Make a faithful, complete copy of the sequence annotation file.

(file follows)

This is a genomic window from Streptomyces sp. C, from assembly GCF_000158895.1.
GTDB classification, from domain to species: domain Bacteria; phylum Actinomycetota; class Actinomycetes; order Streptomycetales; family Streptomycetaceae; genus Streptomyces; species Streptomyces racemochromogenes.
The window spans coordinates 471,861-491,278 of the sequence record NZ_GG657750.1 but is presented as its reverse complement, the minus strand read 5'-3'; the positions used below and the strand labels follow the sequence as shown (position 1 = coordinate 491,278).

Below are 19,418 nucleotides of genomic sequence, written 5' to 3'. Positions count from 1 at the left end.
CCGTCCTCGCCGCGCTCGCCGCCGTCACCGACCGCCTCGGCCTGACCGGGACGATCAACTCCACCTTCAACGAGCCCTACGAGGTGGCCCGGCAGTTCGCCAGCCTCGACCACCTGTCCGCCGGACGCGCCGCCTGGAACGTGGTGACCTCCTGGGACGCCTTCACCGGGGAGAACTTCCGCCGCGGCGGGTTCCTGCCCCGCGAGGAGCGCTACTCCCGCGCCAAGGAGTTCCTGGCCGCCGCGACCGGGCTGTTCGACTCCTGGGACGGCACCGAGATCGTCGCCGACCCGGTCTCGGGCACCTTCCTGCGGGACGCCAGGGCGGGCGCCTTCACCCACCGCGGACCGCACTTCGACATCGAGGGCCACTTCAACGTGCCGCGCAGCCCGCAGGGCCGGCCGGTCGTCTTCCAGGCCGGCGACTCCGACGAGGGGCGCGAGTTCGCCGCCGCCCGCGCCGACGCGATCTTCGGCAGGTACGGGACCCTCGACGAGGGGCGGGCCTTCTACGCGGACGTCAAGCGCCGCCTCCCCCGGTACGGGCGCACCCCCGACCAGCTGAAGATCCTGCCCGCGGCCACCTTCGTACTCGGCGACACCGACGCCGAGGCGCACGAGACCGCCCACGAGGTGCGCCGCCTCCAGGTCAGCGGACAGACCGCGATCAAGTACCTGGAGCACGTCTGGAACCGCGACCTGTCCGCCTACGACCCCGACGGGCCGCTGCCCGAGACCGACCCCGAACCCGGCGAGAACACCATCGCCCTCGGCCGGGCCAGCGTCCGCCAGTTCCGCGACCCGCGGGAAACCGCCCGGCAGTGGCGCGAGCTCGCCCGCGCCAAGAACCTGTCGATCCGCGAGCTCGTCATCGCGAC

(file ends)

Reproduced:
This is a genomic window from Streptomyces sp. C, from assembly GCF_000158895.1.
GTDB classification, from domain to species: domain Bacteria; phylum Actinomycetota; class Actinomycetes; order Streptomycetales; family Streptomycetaceae; genus Streptomyces; species Streptomyces racemochromogenes.
The window spans coordinates 471,861-491,278 of the sequence record NZ_GG657750.1 but is presented as its reverse complement, the minus strand read 5'-3'; the positions used below and the strand labels follow the sequence as shown (position 1 = coordinate 491,278).

Below are 19,418 nucleotides of genomic sequence, written 5' to 3'. Positions count from 1 at the left end.
CCGTCCTCGCCGCGCTCGCCGCCGTCACCGACCGCCTCGGCCTGACCGGGACGATCAACTCCACCTTCAACGAGCCCTACGAGGTGGCCCGGCAGTTCGCCAGCCTCGACCACCTGTCCGCCGGACGCGCCGCCTGGAACGTGGTGACCTCCTGGGACGCCTTCACCGGGGAGAACTTCCGCCGCGGCGGGTTCCTGCCCCGCGAGGAGCGCTACTCCCGCGCCAAGGAGTTCCTGGCCGCCGCGACCGGGCTGTTCGACTCCTGGGACGGCACCGAGATCGTCGCCGACCCGGTCTCGGGCACCTTCCTGCGGGACGCCAGGGCGGGCGCCTTCACCCACCGCGGACCGCACTTCGACATCGAGGGCCACTTCAACGTGCCGCGCAGCCCGCAGGGCCGGCCGGTCGTCTTCCAGGCCGGCGACTCCGACGAGGGGCGCGAGTTCGCCGCCGCCCGCGCCGACGCGATCTTCGGCAGGTACGGGACCCTCGACGAGGGGCGGGCCTTCTACGCGGACGTCAAGCGCCGCCTCCCCCGGTACGGGCGCACCCCCGACCAGCTGAAGATCCTGCCCGCGGCCACCTTCGTACTCGGCGACACCGACGCCGAGGCGCACGAGACCGCCCACGAGGTGCGCCGCCTCCAGGTCAGCGGACAGACCGCGATCAAGTACCTGGAGCACGTCTGGAACCGCGACCTGTCCGCCTACGACCCCGACGGGCCGCTGCCCGAGACCGACCCCGAACCCGGCGAGAACACCATCGCCCTCGGCCGGGCCAGCGTCCGCCAGTTCCGCGACCCGCGGGAAACCGCCCGGCAGTGGCGCGAGCTCGCCCGCGCCAAGAACCTGTCGATCCGCGAGCTCGTCATCGCGAC